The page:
With changing trends in STI rates and transmission, research is being conducted to look at the feasibility of alternative methods of partner notification. One such method is the use of expedited patient-initiated treatment of sex partners. The index case is given medication, together with safety information and contraindications, to give to partners for presumptive treatment without assessment to reduce gonorrhea or chlamydia reinfections and to increase the proportion of partners treated. Although still controversial, this method may be beneficial in high-risk and hard-to-reach populations.

Patient-Centred Education and Counselling

Common counselling topics

Serial monogamy

It is important for practitioners to recognize and address the issue of serial monogamy. Serial monogamy consists of a series of faithful, monogamous relationships, one after the other. Although they may “feel safe” and “look safe,” serially monogamous relationships, with known and committed partners, do not themselves provide adequate protection from STIs. Consistent condom use and STI testing followed by mutual monogamy are far safer strategies than relying on serially monogamous partners’ apparent safety.

For youth contemplating initiation of sexual activity

Many youth will ask for contraceptive information prior to becoming sexually active. Many young women will begin using oral contraception for cycle control as opposed to contraceptive reasons. Both represent excellent opportunities to counsel on safer sex practices.

  • When discussing non-barrier contraceptive options, discussion of safer sex and condom use should occur.
  • Promote partner testing prior to becoming sexually active for partners who have already been sexually active.
  • Let patients know the benefits of preventive behaviour.
Contraceptive advice

Oral contraceptive prescription is commonly associated with cessation of condom use. It has been documented that prescription of oral contraception is very often associated with the offset of barrier method use and increased incidence of STIs. Individuals in relationships very often move on from initial barrier protection to oral contraception without the benefit of STI testing. Clinicians need to counsel about alternatives to this risky pattern (e.g., testing before cessation of condom use), particularly when prescribing oral contraceptives.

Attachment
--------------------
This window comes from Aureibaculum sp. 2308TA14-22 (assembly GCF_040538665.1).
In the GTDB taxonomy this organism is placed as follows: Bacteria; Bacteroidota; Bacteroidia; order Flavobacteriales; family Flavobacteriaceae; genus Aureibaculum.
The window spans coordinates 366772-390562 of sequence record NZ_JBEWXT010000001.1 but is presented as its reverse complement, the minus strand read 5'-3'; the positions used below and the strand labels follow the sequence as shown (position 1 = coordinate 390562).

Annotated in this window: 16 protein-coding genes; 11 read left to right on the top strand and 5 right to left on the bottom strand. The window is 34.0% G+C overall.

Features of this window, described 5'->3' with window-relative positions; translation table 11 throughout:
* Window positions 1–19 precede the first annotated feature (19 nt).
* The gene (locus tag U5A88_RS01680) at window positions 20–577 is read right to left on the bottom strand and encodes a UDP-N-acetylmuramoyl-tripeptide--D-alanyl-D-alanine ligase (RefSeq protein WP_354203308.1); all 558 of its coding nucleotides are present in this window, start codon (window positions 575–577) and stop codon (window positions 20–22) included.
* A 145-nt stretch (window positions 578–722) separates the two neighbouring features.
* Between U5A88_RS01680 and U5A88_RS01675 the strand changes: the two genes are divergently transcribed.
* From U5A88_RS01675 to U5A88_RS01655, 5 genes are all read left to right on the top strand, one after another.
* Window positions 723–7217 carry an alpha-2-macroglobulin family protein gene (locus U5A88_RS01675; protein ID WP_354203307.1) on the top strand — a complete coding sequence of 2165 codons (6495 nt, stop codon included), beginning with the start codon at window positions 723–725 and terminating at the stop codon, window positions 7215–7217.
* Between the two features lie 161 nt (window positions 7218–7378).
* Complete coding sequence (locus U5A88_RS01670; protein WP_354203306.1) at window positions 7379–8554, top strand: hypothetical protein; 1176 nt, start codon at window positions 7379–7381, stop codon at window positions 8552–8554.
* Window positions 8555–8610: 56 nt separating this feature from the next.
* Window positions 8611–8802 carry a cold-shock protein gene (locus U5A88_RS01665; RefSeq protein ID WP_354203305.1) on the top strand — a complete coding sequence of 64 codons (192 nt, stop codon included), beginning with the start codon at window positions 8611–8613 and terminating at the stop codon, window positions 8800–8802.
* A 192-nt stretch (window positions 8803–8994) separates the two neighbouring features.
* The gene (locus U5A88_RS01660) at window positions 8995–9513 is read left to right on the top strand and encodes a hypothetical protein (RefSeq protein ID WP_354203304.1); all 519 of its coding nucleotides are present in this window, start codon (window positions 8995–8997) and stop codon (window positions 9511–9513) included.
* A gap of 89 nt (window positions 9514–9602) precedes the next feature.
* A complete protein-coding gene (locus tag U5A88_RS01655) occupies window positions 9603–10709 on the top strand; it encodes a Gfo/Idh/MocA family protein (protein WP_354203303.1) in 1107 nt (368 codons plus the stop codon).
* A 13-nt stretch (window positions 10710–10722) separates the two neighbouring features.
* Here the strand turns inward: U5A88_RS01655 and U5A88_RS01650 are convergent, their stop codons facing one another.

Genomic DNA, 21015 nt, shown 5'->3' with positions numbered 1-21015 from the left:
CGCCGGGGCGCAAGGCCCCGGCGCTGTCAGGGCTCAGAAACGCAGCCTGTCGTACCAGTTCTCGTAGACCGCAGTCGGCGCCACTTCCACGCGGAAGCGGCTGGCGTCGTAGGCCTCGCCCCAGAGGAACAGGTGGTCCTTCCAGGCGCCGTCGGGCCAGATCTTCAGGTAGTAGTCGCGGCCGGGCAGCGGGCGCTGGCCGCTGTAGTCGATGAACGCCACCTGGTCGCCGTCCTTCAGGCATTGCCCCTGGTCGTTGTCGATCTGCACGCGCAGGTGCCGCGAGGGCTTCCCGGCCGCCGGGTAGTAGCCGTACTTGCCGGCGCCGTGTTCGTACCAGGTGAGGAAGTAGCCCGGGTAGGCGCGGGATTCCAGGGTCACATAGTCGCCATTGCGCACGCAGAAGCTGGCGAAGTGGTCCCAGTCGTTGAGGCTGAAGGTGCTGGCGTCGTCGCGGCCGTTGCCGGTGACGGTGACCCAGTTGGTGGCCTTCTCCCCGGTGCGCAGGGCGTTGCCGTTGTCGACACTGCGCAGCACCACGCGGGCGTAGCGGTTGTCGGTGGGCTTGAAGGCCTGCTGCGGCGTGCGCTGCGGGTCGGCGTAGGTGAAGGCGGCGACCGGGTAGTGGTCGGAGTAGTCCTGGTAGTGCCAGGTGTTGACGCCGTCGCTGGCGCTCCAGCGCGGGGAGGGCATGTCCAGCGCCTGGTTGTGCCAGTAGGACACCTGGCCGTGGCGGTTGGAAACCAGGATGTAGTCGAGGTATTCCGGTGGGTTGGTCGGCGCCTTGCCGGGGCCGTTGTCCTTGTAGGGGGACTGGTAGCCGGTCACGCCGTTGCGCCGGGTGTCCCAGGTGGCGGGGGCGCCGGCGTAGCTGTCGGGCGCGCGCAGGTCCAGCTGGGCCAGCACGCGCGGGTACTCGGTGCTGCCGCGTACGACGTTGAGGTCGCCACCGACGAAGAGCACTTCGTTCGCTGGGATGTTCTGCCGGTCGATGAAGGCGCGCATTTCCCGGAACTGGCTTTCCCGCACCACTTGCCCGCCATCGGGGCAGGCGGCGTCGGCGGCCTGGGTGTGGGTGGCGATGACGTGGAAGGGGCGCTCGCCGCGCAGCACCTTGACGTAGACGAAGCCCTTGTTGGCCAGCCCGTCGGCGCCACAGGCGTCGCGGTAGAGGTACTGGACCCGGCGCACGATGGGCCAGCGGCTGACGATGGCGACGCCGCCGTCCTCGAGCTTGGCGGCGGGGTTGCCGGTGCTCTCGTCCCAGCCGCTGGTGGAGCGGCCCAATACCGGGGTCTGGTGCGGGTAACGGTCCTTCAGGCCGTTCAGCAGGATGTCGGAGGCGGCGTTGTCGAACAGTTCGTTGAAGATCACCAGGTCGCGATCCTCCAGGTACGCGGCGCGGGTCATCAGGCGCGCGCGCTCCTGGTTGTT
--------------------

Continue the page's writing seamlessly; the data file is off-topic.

Plan and motivate prevention and risk-reduction strategies

Acceptance of sexuality
  • Individuals must accept the fact that they are or might be sexually active before they can plan for STI prevention. Primary care providers, by their actions, can show understanding of patient sexuality by initiating a non-judgmental, two-way dialogue that will help individuals examine the choices they make related to their sexuality. Examining these choices can be useful in helping patients to proactively plan for risk reduction measures appropriate to their specific situation.
  • Provide easy-to-apply information:
    • Challenge patients to plan if and how they will discuss STI preventive actions with their partners, or take STI preventive actions unilaterally (e.g., put on a condom), and how they will practice safer sex consistently.
    • Assess whether patients know where they can comfortably obtain condoms in their community, if they know how to use condoms correctly, if they are aware of the signs of STIs and if they know how to seek testing and treatment if needed.
Planning prevention
  • Individuals who take STI preventive action need to engage in a number of advance preparations, such as buying condoms, seeking STI/HIV testing and talking about STIs with their health care provider(s). Primary care providers can discuss setting and maintaining personal limits with their patients and identify the most “user-friendly” local STI prevention resources available.
  • Health care practitioners can help patients to plan for prevention by openly discussing safer sex using a continuum approach (i.e., masturbation/mutual masturbation, low risk; oral sex, moderate risk for STIs and low risk for HIV; unprotected vaginal or anal intercourse, high risk for STIs and HIV). This can be useful in helping patients understand the risks associated with various activities, make informed choices about the initiation and maintenance of STI preventive actions and deal with possible partner resistance.
  • Provide easy-to-apply information: